Bruschi holds Pats’ ‘D’ together

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FOXBOROUGH, Mass. (AP) – Tedy Bruschi sniffs out plays and smacks down runners now the way he did the last time the Patriots won the Super Bowl.

That’s pretty remarkable, considering he had a stroke in between.

“He is kind of the glue out there, just making the calls, getting the signals and getting the communication to the defense,” fellow inside linebacker Mike Vrabel said. “That’s a lot.”

The honors may not have come Bruschi’s way as they once did, but his teammates know he provides all they could ask for: the strength to stop the run, the speed to keep up with receivers and the smarts to direct one of the NFL’s best defenses.

He’ll need all three, plus his usual intensity, on Sunday when New England visits the Indianapolis Colts in the AFC championship game.

Running backs Joseph Addai and Dominic Rhodes will try to elude him, tight end Dallas Clark will try to outmaneuver him, and quarterback Peyton Manning, a master at calling plays at the line of scrimmage, will try to baffle him.

All may find they’ve met their match in Bruschi.

“I played against him once,” with Seattle in 2004, Patriots fullback Heath Evans said. “He was, on the offensive side of the ball, what we consider a complete linebacker. He could pass cover. He could rush the passer and he was a great run stopper. Now I know those things all that much better.”

Not long ago, the versatile athlete had trouble just walking.

He had a minor stroke 10 days after the 2005 Super Bowl and three days after played in the Pro Bowl. In the title game, he had a sack and an interception in the 24-21 win over Philadelphia that gave New England its third championship in four years. He is one of just 10 current Patriots who played on all those teams.

But as he left a Boston hospital after being treated, he walked tentatively with his wife Heidi by his side.

Bruschi had surgery to repair a hole in his heart and missed the first six games last season, then played nine in a row before being sidelined for the regular-season finale and the first playoff game. He returned the next week for a loss at Denver that ended the Patriots season.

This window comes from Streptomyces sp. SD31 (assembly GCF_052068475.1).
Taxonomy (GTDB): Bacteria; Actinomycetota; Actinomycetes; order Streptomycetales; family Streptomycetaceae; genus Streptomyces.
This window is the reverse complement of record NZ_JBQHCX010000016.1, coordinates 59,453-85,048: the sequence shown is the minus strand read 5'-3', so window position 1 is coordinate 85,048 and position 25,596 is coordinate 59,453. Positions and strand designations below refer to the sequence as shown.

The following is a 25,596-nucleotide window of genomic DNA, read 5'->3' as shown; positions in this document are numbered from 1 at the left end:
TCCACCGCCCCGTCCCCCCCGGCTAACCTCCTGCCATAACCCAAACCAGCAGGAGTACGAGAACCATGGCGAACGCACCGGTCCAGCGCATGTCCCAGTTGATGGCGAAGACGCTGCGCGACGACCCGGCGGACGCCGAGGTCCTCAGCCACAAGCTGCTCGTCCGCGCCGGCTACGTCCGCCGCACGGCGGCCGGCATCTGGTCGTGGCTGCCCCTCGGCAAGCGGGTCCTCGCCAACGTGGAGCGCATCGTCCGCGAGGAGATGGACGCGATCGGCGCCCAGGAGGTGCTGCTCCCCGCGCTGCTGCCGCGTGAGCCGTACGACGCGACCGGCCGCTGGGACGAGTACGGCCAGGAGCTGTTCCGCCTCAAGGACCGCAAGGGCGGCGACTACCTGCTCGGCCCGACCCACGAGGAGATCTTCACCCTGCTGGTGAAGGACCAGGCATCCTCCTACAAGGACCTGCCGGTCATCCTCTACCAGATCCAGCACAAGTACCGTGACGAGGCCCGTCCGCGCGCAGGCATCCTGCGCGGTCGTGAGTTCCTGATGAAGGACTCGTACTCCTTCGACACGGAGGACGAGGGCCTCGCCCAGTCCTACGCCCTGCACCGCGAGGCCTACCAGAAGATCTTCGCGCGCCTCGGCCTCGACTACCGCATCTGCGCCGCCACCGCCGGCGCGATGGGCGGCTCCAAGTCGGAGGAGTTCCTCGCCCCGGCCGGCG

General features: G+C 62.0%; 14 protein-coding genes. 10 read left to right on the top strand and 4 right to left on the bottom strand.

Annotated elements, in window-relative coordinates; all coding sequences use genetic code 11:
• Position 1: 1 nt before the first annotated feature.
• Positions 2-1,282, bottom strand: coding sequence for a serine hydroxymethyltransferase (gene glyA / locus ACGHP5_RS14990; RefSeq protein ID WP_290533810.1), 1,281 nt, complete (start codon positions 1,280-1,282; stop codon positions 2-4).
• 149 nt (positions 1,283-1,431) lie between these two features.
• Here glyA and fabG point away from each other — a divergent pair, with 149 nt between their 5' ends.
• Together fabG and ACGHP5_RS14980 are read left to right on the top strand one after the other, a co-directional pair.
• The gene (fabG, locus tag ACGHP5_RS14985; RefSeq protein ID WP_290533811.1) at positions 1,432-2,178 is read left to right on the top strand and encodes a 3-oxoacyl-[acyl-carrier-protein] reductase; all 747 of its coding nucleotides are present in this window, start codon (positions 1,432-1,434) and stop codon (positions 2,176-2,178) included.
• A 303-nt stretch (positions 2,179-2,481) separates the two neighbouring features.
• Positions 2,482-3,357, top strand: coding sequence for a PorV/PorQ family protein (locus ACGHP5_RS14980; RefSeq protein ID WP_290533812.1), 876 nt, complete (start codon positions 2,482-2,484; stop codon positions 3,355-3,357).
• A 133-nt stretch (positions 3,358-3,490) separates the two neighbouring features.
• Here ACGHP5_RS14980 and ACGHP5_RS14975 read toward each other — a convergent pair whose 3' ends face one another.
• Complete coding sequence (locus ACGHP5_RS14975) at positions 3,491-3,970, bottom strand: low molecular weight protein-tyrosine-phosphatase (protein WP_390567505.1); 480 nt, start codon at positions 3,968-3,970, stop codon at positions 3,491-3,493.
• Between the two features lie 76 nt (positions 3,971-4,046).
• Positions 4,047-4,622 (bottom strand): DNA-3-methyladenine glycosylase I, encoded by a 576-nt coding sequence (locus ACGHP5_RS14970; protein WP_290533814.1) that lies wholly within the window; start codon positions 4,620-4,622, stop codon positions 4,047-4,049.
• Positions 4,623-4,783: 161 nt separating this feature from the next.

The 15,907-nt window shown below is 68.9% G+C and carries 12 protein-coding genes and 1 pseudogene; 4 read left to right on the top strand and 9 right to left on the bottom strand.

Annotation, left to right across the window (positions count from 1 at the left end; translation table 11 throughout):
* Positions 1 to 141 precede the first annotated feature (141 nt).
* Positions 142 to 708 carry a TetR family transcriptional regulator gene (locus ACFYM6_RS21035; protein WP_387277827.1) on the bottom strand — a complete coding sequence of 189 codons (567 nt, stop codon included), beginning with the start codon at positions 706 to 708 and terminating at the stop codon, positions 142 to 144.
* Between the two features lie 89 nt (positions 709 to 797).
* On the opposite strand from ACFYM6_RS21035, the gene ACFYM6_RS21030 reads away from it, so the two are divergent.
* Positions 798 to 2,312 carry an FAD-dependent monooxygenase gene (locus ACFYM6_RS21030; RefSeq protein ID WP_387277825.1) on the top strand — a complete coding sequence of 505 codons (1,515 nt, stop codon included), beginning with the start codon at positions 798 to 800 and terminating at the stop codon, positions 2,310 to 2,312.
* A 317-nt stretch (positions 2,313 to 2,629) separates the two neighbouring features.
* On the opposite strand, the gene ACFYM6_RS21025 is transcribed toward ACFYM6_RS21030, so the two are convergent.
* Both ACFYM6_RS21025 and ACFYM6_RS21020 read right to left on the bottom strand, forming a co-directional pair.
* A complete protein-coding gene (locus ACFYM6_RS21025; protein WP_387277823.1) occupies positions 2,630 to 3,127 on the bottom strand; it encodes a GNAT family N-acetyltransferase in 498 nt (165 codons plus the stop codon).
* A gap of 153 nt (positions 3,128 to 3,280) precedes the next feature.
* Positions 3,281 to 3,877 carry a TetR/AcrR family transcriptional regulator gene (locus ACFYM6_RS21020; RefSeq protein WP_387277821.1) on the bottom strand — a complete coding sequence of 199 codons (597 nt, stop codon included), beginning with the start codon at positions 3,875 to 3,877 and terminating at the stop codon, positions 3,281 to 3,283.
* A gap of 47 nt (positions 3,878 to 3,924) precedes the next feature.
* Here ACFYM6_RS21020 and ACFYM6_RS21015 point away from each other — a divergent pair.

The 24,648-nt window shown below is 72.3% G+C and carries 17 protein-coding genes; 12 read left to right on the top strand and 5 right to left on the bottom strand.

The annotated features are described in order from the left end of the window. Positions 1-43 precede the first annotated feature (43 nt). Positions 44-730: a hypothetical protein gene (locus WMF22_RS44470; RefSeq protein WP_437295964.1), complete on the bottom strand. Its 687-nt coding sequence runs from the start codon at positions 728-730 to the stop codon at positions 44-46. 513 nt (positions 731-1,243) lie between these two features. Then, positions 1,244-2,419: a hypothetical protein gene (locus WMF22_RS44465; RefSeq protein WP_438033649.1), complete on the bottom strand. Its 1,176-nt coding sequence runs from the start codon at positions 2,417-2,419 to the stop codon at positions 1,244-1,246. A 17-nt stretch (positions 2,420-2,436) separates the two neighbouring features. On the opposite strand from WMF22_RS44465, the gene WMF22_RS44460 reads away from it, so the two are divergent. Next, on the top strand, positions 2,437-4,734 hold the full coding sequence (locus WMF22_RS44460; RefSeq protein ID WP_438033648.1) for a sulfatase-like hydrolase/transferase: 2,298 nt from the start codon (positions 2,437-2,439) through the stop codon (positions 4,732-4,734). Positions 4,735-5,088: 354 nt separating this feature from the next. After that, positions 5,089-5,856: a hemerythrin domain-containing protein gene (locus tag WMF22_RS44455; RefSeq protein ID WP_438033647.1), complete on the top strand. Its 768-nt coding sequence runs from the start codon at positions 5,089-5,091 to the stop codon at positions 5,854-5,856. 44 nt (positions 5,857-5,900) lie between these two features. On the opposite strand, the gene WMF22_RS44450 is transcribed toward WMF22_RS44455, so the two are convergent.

That setback left him “dissatisfied,” he said last summer, “because I think toward the end I really started to play good football again and I just wanted to win another Super Bowl.”

Beat the Colts on Sunday and he’ll still have a chance. And he doesn’t have to make eye-catching impact plays to help the team that allowed the second fewest points in the NFL.

“Sometimes it’s being in the right spot at the right time,” defensive end Ty Warren said. “What leads up to that is your preparation.”

Bruschi is a very instinctive player. His football sense combined with 11 seasons with the Patriots allow him to make snap decisions that usually are the right ones.

Evans, now his teammate, had the misfortune of facing Bruschi in 2004.

That season, Bruschi made his only Pro Bowl appearance, was second on the team in tackles and had an outstanding Super Bowl.

The previous season he also was second in tackles and made other big plays. The most memorable came on Dec. 7 after a storm that ended shortly before the game dumped nearly 21/2 feet of snow on Foxborough.

Bruschi picked off a pass by Miami’s Jay Fiedler and slalomed 5 yards for a touchdown and a 10-0 lead midway through the fourth quarter of a 12-0 victory. Then he sank to his knees in the snow while fans flung fistfuls of it into the wind.

That week he was named AFC defensive player of the week.

This season, he didn’t get that honor at all or make the Pro Bowl despite leading the Patriots with 124 tackles even though he missed the first game with a broken wrist. He also was their leading tackler in each of the first two playoff games.

“There’s a lot of things that factor into players having Pro Bowl seasons or not Pro Bowl seasons. As far as I’m concerned, Tedy’s had a great year,” quarterback Tom Brady said. “He’s kind of the centerpiece of that defense. He makes a lot of great reads and probably a lot of guys benefit from Tedy’s play.”

Bruschi should be healthy enough to face the Colts even though he canceled media availabilities Thursday and Friday because he had cold-like symptoms. He did practice both days.

Come Sunday, he hopes to guide his teammates to another Super Bowl.

“Tedy is a leader,” defensive end Richard Seymour said. “He is always in the right place at the right time to make plays. He is a guy you don’t have to worry about.”

AP-ES-01-19-07 1952EST

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